We take dreams seriously at Joseph House. As Joe has taught us for those coming out of prison, to dream is to hope and to hope is to live the good life. We have also learned that dreams come true more easily when we share in life together. A life together where we share responsibilities, we share in laughter and meals, we share our home with friends and strangers. We want to introduce our new House Manager, Quintin Storey, and let you hear from him.
In his words
Hi, I’m Quintin, The House Manager here at the Joseph House. I am currently enrolled at TCC in the Paralegal Studies Program. I plan to earn an AS Degree in the program. My participation in this mission is a very special part of my daily life because I was once released from incarceration. Just as the 1st station of the cross, when Jesus was condemned, I somehow feel that station relevant to my struggles of re-entry from incarceration.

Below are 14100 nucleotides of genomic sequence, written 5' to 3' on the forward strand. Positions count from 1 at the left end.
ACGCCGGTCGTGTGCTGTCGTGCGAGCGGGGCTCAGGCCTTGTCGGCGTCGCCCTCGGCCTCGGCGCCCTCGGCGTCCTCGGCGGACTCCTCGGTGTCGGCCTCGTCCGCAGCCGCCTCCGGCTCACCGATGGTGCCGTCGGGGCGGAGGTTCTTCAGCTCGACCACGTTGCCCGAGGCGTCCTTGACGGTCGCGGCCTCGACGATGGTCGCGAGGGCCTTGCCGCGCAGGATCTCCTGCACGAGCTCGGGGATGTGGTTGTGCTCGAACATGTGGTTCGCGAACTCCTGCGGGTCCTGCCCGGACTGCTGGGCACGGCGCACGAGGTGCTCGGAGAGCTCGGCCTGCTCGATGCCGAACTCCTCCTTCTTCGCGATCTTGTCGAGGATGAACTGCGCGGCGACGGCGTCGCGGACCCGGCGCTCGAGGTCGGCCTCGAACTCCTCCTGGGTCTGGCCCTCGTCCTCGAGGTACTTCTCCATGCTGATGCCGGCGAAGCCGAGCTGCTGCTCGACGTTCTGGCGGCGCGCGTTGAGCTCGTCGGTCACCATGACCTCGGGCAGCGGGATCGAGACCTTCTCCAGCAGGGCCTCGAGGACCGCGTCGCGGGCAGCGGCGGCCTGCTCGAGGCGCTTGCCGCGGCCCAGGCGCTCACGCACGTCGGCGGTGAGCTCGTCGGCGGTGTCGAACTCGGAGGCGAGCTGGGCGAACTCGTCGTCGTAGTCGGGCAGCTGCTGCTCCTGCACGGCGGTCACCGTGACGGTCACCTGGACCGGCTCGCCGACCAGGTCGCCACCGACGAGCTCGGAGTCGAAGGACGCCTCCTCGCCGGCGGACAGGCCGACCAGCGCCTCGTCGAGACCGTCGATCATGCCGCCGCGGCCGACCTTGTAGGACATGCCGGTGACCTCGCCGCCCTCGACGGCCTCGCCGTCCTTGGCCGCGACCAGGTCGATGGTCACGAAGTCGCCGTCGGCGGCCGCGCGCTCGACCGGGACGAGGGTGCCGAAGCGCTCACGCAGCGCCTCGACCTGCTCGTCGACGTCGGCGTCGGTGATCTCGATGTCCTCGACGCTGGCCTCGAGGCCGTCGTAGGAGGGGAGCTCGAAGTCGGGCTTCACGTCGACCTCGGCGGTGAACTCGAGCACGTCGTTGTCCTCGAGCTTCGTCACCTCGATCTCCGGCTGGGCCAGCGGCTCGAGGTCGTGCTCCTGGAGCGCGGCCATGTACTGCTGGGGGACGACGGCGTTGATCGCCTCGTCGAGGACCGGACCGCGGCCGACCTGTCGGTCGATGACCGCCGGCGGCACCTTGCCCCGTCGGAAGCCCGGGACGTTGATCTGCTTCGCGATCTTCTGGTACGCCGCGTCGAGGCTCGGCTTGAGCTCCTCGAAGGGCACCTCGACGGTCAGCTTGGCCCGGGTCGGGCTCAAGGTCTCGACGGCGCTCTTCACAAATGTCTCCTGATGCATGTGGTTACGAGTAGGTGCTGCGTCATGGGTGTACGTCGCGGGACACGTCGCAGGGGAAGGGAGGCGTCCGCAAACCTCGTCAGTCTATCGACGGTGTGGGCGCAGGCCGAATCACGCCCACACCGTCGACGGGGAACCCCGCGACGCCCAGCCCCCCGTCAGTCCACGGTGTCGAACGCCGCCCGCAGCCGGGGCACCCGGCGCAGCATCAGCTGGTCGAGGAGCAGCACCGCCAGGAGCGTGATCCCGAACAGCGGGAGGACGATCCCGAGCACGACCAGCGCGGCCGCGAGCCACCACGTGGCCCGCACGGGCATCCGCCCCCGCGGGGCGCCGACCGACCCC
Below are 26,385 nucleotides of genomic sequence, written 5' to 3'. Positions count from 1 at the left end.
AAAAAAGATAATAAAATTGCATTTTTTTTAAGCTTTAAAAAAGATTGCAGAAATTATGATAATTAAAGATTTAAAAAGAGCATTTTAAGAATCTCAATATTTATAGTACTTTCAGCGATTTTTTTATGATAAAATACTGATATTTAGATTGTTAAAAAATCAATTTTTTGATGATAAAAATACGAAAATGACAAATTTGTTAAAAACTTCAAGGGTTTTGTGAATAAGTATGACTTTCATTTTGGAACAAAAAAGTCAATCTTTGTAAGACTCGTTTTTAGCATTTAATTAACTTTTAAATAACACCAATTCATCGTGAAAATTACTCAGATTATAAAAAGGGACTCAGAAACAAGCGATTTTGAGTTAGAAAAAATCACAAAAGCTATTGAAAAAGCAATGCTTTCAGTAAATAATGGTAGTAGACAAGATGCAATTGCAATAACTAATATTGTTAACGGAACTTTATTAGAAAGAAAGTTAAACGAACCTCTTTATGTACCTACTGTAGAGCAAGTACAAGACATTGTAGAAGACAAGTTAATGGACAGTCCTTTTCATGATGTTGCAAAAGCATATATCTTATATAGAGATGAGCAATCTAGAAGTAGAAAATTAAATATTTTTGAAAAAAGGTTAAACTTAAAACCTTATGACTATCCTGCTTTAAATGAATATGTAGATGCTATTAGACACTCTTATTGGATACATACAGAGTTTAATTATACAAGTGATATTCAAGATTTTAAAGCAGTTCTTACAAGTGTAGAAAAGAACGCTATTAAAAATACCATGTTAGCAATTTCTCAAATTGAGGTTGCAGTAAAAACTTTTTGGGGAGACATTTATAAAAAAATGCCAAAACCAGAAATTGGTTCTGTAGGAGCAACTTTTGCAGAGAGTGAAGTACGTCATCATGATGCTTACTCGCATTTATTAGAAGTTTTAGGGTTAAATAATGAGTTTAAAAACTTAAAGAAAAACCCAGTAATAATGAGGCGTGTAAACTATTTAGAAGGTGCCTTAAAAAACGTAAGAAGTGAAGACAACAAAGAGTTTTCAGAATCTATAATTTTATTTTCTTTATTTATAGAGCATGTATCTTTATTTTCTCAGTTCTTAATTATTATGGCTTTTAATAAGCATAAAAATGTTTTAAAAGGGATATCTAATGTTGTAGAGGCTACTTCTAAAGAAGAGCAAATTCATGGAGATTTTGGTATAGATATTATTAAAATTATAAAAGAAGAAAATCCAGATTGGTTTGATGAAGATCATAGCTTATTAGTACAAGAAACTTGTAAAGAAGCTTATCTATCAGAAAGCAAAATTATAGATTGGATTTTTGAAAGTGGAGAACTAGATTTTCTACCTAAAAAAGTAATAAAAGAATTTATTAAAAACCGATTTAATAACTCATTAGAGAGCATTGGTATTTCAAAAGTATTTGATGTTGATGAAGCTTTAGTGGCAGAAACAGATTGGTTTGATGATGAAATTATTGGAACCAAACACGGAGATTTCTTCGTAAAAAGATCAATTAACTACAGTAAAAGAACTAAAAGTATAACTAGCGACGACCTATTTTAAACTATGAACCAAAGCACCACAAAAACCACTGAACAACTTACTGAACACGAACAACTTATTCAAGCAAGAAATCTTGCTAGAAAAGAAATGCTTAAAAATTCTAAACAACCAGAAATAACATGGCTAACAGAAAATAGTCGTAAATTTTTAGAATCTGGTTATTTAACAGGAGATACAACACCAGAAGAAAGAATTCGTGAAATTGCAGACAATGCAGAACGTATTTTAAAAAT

The obstacles, struggles, and everything which was stacked against me almost seemed to be unreal – another aspect of condemnation. I remember those faithful saints that were there to guide me through that tough time of transition. Post-release is a very critical point for one returning into free society from prison. Here at the Joseph House, we take a frontline, hands-on approach to getting the necessary resources organized so that we may assist those in most need.
– Quintin Storey
The Impact of Joseph House
Quintin is a student at Tallahassee Community College pursuing Paralegal Studies as he hopes to give back to the community by serving juveniles that are most vulnerable to incarceration. Quintin’s presence at the house not only ensures the safety of our residents but also assists us in further forming our mission as someone who was formerly incarcerated.
Our hope is to create a social climate where education is valued and the opportunity to further one’s intellectual gifts is increased. Studies show time and time again that when those that are incarcerated or formerly incarcerated are exposed to postsecondary education their chances of returning to prison dramatically decreases.